Science in Personal and Social Perspectives (E)

National Science Education Standard: Science in Personal and Social Perspectives

  • K-4
    1. Personal health
    2. Characteristics and changes in populations
    3. Types of resources
    4. Changes in environments
    5. Science and technology in local challenges
  • 5-8
    1. Personal health
    2. Populations, resources, and environments
    3. Natural hazards
    4. Risks and benefits
    5. Science and technology in society
  • 9-12
    1. Personal and community health
    2. Population growth
    3. Natural resources
    4. Environmental quality
    5. Natural and human-induced hazards
    6. Science and technology in local, national, and global challenges

Citizen Science

How are people affecting your local environment? How is our planet changing? Join the “citizen science” movement, and you can help discover the answers.

Citizen science is a form of open collaboration in which members of the public participate in the scientific process to address real-world problems. Volunteers can work with scientists to identify research questions, collect and analyze data, interpret results, make new discoveries, develop technologies and applications, as well as solve complex problems.

Climate and Temperature

Learn how Earth's climate effects soil types all over the planet.

Connecting With Nature

Go on an adventure with the Blue Goose, the symbol of the National Wildlife Refuge System!

Conservation in Action

Join the conservation movement with U.S. Fish and Wildlife Service!

Cookie Mining

The purpose of this activity is to give the player an introduction to the economics of mining. Each player buys "property," purchases the "mining equipment," pays for the "mining operation," and finally pays for the "reclamation." In return, the player receives money for the "ore mined." The object of the game is to develop the mine, safeguard the environment, and make as much money as possible.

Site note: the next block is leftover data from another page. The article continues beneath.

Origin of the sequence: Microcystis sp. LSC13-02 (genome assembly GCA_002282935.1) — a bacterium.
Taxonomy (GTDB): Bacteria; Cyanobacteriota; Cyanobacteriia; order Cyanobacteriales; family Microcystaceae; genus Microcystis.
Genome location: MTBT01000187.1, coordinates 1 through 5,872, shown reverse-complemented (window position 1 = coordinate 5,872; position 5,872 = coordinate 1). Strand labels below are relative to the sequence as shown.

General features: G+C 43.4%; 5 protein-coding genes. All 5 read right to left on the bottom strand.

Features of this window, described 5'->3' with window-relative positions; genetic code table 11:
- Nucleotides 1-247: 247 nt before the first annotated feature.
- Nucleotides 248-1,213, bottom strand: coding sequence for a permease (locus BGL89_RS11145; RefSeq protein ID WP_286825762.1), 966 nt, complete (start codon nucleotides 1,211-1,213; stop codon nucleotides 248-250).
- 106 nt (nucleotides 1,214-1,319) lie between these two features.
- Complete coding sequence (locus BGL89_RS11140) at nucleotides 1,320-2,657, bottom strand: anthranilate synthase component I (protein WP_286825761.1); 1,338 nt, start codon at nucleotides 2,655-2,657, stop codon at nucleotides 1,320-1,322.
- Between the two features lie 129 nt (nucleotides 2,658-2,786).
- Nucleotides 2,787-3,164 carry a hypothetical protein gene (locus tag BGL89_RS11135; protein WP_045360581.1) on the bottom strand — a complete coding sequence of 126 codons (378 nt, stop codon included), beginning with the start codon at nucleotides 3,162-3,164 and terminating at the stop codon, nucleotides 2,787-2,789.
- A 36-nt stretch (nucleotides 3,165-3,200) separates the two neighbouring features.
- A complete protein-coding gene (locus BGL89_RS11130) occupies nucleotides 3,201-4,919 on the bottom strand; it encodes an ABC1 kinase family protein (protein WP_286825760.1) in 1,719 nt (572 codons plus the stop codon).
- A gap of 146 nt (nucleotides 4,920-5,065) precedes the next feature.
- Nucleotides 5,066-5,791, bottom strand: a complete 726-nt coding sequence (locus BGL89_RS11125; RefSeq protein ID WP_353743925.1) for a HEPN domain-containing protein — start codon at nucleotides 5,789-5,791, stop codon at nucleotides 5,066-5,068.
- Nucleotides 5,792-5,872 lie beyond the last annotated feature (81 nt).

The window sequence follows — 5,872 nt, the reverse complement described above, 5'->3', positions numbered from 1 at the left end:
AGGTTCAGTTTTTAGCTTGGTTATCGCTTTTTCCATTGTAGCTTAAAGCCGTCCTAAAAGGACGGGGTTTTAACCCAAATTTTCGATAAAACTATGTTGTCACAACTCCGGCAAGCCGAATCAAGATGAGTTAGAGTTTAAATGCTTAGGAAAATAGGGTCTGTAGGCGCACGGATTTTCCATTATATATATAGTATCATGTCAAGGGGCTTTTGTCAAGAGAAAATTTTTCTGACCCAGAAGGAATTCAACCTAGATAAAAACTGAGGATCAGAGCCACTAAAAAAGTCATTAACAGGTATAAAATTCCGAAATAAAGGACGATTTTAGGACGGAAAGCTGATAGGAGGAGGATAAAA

Core Sampling

Drilling is the only way to be sure that oil and gas fields exist and exactly what is present in the formation. Core samples reveal the physical and chemical nature of the rock. In this activity, you will create a model formation and “drill” for samples.

Dating Popcorn

How do geologists understand the Earth’s history? In part, they measure the age of rocks and other natural materials by dating techniques. They can date rocks by gauging the amount of decay of radioactive elements. You can simulate the dating process with popcorn.

Deep-Sea Drilling

This activity enables students to estimate and calculate scales of distance and length as used by ocean drilling scientists.

Density of Minerals

Density is an intrinsic physical property of minerals that relates to the composition of the mineral and to the pattern in which the mineral’s atoms are arranged. “Intrinsic” means that the property is the same for the mineral, no matter what the size or shape of the sample. In this activity, students will measure and compare the densities of minerals.

Dig Into Soil

Learn how soil scientists observe and record data and how that information is useful to farmers, builders, and others in order to use the land appropriately.

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